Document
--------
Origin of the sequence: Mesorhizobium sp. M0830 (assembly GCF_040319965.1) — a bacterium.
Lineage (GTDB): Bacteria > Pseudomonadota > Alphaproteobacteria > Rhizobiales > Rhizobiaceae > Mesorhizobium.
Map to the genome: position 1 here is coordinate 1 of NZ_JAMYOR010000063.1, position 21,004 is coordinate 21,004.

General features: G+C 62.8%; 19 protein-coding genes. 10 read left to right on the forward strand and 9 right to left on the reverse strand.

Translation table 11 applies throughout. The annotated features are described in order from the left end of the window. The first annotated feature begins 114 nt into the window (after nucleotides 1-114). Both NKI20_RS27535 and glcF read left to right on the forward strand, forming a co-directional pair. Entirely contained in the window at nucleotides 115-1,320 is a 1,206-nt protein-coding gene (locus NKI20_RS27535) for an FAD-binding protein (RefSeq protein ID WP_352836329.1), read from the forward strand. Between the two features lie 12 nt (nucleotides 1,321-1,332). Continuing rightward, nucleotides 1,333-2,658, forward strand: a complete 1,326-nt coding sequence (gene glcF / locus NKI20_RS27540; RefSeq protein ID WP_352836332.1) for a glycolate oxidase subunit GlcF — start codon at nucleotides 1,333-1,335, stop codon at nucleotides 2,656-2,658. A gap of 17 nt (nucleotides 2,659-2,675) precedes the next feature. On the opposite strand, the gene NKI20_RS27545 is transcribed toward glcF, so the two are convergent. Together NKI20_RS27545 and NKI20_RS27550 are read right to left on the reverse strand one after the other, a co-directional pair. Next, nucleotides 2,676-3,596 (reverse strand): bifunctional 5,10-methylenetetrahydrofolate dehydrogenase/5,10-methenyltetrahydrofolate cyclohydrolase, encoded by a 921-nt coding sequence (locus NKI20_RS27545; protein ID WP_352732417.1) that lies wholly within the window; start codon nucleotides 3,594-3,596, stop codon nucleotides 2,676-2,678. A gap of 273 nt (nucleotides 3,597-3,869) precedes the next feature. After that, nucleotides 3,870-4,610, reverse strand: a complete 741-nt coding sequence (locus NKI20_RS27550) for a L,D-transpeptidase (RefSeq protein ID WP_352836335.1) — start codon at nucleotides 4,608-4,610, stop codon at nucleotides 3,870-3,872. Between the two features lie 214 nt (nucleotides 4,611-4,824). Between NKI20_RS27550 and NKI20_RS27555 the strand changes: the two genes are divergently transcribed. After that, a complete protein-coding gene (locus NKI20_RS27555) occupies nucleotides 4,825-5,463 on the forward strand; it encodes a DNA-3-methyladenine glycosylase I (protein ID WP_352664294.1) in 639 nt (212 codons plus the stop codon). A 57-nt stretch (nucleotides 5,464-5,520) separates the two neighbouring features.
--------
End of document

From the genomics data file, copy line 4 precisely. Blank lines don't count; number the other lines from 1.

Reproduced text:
General features: G+C 62.8%; 19 protein-coding genes. 10 read left to right on the forward strand and 9 right to left on the reverse strand.